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Watch team climb Mt. Fuji to photograph solar eclipse [live video]

May 19, 2012 |  5:25 pm

Partial eclipseAs spectators from Asia to California to Texas gear up for Sunday's solar eclipse, one group in Japan is broadcasting live its ascent of Mt. Fuji to photograph the once-in-a-generation event.

Mt. Fuji, the highest point in Japan, is directly under the full path of the annular eclipse -- one in which the moon blots out all but the sun's outer edge, blocking all sunlight except for a "ring of fire." ("Annular" means "ring" in Latin.)

Technology giant Panasonic has sponsored a team of climbers to scale the 12,388-foot mountain, and the filming will be powered by the firm's solar technology. The crew began filming live at 3 p.m. Pacific on Saturday; it does take breaks but comes back online periodically.

Best time to watch weekend's solar eclipse?

The crew is joining numerous organizations planning to broadcast the eclipse live on the Internet. Among the first will be the Hong Kong Space Museum and the Hong Kong Observatory, which set to begin broadcast at 2:41 p.m. Pacific on Sunday. The Slooh SpaceCamera will begin its broadcast from Japan at 2:30 p.m. Pacific.

In California, the eclipse will reach its peak during the 6 o'clock hour. Click here for specific times.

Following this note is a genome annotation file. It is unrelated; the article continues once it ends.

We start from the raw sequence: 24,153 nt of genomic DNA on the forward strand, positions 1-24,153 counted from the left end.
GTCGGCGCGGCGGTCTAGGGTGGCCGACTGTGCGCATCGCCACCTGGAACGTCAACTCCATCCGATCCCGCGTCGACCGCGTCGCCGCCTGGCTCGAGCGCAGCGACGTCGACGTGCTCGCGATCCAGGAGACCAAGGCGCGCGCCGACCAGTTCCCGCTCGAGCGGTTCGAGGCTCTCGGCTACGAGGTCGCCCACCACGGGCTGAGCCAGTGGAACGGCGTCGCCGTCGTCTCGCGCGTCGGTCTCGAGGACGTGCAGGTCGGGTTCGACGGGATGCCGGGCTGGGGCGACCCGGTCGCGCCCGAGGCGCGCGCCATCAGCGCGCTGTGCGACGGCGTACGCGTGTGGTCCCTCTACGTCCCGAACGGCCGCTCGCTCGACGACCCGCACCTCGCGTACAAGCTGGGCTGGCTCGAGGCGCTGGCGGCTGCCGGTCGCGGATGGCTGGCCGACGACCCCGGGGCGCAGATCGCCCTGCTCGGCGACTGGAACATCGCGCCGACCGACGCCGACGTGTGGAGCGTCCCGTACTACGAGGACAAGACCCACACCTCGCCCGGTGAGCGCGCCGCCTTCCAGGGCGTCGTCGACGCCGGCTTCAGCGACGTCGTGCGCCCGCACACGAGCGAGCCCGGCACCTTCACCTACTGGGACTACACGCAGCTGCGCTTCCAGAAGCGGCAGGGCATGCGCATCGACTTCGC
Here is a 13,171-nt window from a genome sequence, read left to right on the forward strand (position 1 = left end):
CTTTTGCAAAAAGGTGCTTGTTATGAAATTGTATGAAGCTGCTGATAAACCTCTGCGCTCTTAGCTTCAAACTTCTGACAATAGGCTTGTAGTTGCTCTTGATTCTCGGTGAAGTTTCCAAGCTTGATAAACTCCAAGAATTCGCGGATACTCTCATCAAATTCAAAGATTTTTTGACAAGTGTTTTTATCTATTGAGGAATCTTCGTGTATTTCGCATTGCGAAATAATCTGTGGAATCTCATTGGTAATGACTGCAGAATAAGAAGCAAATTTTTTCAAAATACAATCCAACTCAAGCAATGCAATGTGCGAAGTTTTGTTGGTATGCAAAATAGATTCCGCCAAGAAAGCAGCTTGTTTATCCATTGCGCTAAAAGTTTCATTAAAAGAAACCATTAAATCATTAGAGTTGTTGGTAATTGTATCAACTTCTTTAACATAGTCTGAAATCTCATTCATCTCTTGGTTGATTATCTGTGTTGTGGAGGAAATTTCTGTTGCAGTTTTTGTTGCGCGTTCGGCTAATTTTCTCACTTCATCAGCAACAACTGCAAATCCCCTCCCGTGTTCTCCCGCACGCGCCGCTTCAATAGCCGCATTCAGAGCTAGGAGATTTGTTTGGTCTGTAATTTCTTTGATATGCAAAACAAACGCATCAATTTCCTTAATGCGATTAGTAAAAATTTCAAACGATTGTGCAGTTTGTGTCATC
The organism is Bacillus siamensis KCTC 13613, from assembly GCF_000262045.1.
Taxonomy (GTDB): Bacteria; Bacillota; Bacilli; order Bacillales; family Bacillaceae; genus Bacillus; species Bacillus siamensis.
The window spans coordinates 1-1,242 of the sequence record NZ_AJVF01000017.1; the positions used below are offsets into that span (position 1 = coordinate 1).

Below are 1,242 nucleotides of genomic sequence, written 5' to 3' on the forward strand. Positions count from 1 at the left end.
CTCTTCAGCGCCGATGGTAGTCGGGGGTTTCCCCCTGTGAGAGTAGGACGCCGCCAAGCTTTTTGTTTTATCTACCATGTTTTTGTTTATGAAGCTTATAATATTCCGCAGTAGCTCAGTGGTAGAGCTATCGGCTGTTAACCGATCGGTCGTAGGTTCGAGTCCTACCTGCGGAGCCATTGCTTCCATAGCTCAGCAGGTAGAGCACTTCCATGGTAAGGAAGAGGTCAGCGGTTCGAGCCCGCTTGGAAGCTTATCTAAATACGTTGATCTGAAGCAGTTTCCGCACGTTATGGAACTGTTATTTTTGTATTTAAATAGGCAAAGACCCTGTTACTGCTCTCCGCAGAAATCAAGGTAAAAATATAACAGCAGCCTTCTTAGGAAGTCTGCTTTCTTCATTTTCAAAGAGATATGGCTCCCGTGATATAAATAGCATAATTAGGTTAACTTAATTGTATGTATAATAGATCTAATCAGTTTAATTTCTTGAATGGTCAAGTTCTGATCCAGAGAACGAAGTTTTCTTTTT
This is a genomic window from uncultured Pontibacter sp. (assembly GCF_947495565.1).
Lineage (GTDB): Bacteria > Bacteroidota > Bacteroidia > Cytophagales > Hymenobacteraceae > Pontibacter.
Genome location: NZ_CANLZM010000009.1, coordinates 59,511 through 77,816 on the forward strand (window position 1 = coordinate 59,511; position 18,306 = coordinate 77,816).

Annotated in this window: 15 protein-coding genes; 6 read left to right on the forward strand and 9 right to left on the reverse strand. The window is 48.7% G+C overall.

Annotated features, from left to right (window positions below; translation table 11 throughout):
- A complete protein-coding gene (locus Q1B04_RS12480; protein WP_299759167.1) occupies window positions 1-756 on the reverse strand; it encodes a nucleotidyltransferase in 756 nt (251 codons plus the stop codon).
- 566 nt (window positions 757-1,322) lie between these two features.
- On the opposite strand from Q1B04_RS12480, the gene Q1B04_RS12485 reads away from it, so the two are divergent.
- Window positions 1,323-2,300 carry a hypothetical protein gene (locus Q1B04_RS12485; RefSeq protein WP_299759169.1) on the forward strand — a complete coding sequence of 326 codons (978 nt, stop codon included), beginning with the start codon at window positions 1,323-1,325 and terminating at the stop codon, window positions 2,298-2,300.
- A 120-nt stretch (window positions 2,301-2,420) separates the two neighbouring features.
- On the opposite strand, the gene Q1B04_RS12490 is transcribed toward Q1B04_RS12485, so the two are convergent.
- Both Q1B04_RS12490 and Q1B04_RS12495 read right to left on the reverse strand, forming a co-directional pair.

You can also watch the show from New Mexico. Near Albuquerque, the Petroglyph National Monument will begin its broadcast between 6 p.m. and 7 p.m. Pacific and will see the maximum shadow between 6:33 p.m. and 6:38 p.m. Pacific. 

Best place to view eclipse?

Among the attendees at the Petroglyph National Monument is Griffith Observatory Director Ed Krupp, who will be on hand to see the first "ring" eclipse visible from the continental U.S. since 1994. 

"All systems go," Krupp told The Times in an email. "We seem to be on track for clear sky. We still hope to grab the ring.

"Albuquerque is very mobilized for the event.... Actually, all of New Mexico seems to be alert to the state's felicitous eclipse location," Krupp wrote.


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-- Rong-Gong Lin II

Photo: A partial eclipse of the sun silhouettes palm trees on the grounds of Sky Pilot Temple in Pomona on Christmas morning in 2000. Credit: Irfan Khan / Los Angeles Times